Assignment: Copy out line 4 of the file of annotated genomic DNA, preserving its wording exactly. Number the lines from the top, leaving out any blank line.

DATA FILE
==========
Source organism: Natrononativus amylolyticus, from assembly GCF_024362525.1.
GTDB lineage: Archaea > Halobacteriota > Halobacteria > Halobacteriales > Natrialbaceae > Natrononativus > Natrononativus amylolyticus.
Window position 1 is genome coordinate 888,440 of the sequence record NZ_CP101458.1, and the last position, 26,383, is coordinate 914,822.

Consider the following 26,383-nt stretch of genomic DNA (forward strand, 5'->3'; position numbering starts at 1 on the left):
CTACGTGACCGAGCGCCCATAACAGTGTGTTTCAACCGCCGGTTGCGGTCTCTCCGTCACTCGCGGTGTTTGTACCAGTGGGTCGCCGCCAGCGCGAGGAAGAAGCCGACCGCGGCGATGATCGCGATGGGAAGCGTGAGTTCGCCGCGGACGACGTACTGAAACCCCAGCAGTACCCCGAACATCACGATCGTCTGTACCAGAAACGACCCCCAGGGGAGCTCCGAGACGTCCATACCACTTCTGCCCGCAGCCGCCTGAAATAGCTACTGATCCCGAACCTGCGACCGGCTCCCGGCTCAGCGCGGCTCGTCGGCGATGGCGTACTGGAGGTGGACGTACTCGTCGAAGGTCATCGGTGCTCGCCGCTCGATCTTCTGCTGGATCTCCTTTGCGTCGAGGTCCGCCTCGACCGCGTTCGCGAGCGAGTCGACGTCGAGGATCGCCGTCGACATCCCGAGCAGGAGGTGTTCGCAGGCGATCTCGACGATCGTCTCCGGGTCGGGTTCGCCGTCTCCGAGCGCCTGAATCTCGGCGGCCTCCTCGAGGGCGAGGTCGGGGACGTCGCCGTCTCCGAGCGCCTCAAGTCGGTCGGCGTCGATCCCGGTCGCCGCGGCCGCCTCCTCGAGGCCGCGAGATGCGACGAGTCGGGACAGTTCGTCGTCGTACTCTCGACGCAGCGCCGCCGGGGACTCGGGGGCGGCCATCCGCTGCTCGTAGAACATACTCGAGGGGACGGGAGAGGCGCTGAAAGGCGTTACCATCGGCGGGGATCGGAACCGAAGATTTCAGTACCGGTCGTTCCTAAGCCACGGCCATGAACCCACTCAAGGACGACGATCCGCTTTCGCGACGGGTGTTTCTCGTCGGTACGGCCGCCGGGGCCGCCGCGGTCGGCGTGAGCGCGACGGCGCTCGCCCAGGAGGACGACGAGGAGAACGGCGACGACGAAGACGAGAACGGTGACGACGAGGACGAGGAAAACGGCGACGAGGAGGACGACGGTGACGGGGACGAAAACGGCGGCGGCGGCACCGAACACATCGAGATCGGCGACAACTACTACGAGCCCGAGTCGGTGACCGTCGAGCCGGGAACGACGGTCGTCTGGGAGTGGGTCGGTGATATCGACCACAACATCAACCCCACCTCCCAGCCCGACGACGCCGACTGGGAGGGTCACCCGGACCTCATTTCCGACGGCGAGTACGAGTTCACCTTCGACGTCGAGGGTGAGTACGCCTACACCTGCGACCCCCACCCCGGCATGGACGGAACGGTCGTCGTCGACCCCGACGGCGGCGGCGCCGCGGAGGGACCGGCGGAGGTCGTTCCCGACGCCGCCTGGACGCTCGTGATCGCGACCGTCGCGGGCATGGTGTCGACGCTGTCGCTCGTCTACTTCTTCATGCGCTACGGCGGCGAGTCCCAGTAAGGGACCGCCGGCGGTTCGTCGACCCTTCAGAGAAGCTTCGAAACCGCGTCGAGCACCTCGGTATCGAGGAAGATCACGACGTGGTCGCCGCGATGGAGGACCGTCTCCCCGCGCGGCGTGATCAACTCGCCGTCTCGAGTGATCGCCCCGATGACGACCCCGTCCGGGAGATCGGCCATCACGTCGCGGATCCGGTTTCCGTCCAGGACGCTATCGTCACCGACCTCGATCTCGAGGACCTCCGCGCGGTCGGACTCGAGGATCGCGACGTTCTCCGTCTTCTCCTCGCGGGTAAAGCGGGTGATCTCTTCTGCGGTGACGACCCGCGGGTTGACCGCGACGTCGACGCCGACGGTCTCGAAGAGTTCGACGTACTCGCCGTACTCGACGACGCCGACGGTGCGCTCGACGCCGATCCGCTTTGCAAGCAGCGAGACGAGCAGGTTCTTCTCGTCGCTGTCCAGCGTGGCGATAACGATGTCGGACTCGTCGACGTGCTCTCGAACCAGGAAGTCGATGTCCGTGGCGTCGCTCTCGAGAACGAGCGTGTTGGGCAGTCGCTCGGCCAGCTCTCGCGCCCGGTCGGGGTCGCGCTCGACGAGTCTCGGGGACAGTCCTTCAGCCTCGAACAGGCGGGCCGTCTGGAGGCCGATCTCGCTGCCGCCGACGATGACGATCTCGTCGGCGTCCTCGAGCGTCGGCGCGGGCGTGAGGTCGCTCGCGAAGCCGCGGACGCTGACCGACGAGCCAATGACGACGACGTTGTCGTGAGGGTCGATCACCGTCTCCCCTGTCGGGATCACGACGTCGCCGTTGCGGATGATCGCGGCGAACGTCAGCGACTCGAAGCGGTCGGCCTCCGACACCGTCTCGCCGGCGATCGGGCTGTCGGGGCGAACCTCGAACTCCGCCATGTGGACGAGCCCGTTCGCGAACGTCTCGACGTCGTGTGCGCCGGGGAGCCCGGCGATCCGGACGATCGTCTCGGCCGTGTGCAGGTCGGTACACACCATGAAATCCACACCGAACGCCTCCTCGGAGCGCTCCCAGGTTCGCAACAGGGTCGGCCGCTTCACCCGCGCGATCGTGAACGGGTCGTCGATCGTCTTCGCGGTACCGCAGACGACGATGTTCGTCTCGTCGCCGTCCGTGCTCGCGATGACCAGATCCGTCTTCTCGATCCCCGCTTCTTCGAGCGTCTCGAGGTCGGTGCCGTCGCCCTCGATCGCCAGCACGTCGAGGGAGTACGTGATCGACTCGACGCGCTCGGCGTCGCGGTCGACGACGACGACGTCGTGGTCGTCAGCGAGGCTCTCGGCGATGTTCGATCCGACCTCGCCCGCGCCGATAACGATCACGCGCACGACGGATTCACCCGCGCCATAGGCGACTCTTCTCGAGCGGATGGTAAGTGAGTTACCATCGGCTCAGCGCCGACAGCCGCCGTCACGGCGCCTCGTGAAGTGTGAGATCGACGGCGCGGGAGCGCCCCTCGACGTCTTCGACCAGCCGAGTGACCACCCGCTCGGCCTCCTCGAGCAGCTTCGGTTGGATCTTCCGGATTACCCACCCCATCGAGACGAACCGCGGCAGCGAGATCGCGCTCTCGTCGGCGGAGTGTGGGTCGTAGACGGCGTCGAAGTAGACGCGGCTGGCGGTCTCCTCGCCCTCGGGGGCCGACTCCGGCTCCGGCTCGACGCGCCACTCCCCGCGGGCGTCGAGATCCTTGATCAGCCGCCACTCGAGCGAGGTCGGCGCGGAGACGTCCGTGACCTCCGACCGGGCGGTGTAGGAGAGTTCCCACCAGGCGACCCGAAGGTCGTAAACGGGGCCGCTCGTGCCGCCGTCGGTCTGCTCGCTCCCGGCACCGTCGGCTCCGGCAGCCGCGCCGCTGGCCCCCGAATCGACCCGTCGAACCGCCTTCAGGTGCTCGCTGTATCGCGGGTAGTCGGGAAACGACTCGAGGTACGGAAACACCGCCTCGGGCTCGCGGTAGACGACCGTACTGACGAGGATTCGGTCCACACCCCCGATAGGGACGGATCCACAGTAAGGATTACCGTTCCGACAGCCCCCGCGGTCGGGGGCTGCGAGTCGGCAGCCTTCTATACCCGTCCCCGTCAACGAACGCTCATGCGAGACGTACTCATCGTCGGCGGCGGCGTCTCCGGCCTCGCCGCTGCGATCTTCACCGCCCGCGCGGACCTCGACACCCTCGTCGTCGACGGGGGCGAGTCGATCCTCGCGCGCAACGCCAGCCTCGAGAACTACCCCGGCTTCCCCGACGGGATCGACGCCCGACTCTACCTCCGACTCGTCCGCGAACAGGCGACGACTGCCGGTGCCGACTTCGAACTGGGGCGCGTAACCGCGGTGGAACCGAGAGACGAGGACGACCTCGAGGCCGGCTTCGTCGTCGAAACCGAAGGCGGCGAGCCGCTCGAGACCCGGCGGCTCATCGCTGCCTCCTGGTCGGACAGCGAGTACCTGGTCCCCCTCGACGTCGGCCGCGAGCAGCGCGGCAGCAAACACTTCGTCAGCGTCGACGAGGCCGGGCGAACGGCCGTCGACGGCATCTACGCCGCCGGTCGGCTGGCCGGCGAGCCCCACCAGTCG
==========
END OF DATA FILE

Consider the following 26,383-nt stretch of genomic DNA (forward strand, 5'->3'; position numbering starts at 1 on the left):